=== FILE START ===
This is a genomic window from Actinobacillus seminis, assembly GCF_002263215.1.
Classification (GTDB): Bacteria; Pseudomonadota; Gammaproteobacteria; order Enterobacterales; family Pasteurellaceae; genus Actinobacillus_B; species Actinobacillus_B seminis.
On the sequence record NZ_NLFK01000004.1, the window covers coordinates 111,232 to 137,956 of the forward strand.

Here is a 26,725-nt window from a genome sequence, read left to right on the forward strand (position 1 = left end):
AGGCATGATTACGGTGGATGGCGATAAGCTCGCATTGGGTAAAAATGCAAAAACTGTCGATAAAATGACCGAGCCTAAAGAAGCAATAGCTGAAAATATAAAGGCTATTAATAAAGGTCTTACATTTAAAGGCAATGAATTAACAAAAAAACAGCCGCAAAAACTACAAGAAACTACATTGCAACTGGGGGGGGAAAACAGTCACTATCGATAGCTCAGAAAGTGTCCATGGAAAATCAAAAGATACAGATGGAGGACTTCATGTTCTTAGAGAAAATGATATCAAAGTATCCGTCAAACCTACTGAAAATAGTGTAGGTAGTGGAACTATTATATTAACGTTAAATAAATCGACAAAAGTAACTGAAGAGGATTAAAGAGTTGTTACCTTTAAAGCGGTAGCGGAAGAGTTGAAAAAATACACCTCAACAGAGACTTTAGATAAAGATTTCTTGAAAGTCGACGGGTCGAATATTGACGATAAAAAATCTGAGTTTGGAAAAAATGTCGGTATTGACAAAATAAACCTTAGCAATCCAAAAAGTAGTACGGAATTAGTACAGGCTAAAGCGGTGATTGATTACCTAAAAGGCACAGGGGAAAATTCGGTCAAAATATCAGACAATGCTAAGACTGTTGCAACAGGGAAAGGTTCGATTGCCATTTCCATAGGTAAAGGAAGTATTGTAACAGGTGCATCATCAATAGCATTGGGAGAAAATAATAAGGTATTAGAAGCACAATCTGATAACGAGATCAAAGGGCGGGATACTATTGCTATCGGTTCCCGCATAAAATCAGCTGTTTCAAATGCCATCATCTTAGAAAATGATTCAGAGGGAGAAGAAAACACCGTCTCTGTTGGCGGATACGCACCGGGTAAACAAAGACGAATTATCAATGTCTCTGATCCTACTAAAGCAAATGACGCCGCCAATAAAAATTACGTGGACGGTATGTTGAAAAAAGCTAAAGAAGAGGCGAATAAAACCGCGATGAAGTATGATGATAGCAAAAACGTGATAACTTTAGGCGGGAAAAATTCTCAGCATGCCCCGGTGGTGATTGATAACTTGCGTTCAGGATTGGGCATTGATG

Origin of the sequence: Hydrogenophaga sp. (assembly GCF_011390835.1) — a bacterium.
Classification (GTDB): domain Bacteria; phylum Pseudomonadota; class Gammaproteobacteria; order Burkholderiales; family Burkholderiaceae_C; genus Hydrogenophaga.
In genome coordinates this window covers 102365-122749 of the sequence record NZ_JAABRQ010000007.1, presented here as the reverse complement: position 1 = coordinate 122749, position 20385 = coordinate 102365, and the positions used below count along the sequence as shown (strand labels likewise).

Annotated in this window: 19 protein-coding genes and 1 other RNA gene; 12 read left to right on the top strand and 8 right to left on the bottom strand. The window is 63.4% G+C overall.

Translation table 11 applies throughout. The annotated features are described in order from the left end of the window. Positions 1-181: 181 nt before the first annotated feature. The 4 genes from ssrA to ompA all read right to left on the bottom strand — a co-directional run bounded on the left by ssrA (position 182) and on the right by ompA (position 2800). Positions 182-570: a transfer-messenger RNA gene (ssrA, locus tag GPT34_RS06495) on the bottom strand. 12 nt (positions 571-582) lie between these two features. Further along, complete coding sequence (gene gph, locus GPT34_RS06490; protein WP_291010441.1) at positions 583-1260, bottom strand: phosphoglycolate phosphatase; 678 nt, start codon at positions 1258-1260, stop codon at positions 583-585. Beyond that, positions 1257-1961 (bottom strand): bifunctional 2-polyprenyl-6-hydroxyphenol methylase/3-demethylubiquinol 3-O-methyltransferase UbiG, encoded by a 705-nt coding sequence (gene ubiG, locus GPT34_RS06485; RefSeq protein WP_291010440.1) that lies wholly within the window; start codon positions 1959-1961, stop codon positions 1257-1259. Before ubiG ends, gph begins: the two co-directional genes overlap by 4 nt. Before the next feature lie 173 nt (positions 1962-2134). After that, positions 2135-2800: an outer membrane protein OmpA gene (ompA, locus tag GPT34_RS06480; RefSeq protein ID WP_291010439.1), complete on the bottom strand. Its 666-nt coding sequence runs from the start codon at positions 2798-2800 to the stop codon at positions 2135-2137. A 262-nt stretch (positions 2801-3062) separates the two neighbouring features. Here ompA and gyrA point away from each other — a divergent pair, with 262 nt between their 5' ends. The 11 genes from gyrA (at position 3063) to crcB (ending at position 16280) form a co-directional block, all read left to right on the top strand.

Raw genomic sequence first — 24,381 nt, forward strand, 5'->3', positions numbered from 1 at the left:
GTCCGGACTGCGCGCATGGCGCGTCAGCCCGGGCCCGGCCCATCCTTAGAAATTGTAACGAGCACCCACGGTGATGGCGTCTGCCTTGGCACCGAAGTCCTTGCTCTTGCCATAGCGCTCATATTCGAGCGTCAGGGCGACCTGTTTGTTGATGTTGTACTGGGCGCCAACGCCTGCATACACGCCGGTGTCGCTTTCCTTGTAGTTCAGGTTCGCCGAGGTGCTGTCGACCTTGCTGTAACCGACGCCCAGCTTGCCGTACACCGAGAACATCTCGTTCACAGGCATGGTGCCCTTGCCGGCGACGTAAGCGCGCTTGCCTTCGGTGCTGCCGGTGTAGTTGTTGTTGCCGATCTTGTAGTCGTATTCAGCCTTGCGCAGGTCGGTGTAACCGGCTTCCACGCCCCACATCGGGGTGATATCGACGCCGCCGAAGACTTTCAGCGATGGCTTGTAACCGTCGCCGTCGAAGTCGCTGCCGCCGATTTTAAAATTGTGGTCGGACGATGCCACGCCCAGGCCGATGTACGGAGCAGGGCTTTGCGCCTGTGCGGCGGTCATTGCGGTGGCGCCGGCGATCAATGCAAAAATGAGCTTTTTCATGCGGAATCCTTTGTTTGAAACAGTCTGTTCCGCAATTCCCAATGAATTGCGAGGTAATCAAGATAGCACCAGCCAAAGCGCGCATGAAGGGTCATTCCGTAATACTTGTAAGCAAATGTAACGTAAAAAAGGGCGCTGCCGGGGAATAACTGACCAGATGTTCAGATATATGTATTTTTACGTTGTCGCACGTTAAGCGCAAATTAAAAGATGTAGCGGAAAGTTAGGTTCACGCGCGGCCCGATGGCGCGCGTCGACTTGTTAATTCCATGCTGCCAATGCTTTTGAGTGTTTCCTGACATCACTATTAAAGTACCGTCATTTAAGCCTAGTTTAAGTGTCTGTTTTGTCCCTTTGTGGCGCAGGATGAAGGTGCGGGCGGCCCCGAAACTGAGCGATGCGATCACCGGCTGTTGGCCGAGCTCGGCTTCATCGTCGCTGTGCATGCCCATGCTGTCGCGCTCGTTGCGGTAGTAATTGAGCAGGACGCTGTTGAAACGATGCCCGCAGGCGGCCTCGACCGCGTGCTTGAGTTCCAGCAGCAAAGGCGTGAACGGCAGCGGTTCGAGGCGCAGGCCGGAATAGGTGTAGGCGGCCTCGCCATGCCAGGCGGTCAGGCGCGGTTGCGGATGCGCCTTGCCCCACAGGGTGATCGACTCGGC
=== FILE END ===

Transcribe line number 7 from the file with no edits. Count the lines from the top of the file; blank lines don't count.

Classification (GTDB): domain Bacteria; phylum Pseudomonadota; class Gammaproteobacteria; order Burkholderiales; family Burkholderiaceae_C; genus Hydrogenophaga.